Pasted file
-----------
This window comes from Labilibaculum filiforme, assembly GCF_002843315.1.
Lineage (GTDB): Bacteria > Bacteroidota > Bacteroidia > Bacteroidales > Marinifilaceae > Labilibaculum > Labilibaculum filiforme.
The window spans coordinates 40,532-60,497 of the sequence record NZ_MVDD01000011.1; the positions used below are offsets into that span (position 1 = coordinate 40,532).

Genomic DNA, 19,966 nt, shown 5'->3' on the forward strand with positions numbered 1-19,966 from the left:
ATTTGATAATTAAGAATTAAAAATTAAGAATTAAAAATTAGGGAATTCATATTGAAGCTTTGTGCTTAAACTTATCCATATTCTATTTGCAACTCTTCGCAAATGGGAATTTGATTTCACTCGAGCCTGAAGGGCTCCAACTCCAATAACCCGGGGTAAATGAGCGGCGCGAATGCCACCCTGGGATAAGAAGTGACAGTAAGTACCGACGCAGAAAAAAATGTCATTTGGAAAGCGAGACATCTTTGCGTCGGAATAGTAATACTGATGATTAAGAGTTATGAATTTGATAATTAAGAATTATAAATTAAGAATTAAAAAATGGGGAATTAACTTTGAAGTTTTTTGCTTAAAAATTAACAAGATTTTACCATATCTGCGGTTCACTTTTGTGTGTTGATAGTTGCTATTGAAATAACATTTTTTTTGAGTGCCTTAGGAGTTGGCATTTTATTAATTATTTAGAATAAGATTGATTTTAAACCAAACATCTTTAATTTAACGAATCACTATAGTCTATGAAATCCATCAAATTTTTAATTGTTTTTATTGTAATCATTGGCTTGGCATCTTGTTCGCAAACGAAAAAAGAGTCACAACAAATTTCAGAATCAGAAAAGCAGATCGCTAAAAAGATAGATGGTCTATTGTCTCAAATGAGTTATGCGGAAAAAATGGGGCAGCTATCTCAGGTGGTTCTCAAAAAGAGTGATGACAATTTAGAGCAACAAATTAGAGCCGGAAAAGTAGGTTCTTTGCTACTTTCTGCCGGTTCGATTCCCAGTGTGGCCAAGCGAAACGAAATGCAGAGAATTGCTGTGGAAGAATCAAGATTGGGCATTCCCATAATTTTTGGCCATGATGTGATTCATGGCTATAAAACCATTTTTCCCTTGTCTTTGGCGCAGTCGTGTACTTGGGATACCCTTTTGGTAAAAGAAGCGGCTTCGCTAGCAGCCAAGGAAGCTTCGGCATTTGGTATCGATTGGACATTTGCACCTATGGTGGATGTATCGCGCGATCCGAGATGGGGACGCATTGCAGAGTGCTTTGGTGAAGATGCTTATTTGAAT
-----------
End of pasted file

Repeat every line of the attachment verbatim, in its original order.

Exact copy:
This window comes from Labilibaculum filiforme, assembly GCF_002843315.1.
Lineage (GTDB): Bacteria > Bacteroidota > Bacteroidia > Bacteroidales > Marinifilaceae > Labilibaculum > Labilibaculum filiforme.
The window spans coordinates 40,532-60,497 of the sequence record NZ_MVDD01000011.1; the positions used below are offsets into that span (position 1 = coordinate 40,532).

Genomic DNA, 19,966 nt, shown 5'->3' on the forward strand with positions numbered 1-19,966 from the left:
ATTTGATAATTAAGAATTAAAAATTAAGAATTAAAAATTAGGGAATTCATATTGAAGCTTTGTGCTTAAACTTATCCATATTCTATTTGCAACTCTTCGCAAATGGGAATTTGATTTCACTCGAGCCTGAAGGGCTCCAACTCCAATAACCCGGGGTAAATGAGCGGCGCGAATGCCACCCTGGGATAAGAAGTGACAGTAAGTACCGACGCAGAAAAAAATGTCATTTGGAAAGCGAGACATCTTTGCGTCGGAATAGTAATACTGATGATTAAGAGTTATGAATTTGATAATTAAGAATTATAAATTAAGAATTAAAAAATGGGGAATTAACTTTGAAGTTTTTTGCTTAAAAATTAACAAGATTTTACCATATCTGCGGTTCACTTTTGTGTGTTGATAGTTGCTATTGAAATAACATTTTTTTTGAGTGCCTTAGGAGTTGGCATTTTATTAATTATTTAGAATAAGATTGATTTTAAACCAAACATCTTTAATTTAACGAATCACTATAGTCTATGAAATCCATCAAATTTTTAATTGTTTTTATTGTAATCATTGGCTTGGCATCTTGTTCGCAAACGAAAAAAGAGTCACAACAAATTTCAGAATCAGAAAAGCAGATCGCTAAAAAGATAGATGGTCTATTGTCTCAAATGAGTTATGCGGAAAAAATGGGGCAGCTATCTCAGGTGGTTCTCAAAAAGAGTGATGACAATTTAGAGCAACAAATTAGAGCCGGAAAAGTAGGTTCTTTGCTACTTTCTGCCGGTTCGATTCCCAGTGTGGCCAAGCGAAACGAAATGCAGAGAATTGCTGTGGAAGAATCAAGATTGGGCATTCCCATAATTTTTGGCCATGATGTGATTCATGGCTATAAAACCATTTTTCCCTTGTCTTTGGCGCAGTCGTGTACTTGGGATACCCTTTTGGTAAAAGAAGCGGCTTCGCTAGCAGCCAAGGAAGCTTCGGCATTTGGTATCGATTGGACATTTGCACCTATGGTGGATGTATCGCGCGATCCGAGATGGGGACGCATTGCAGAGTGCTTTGGTGAAGATGCTTATTTGAAT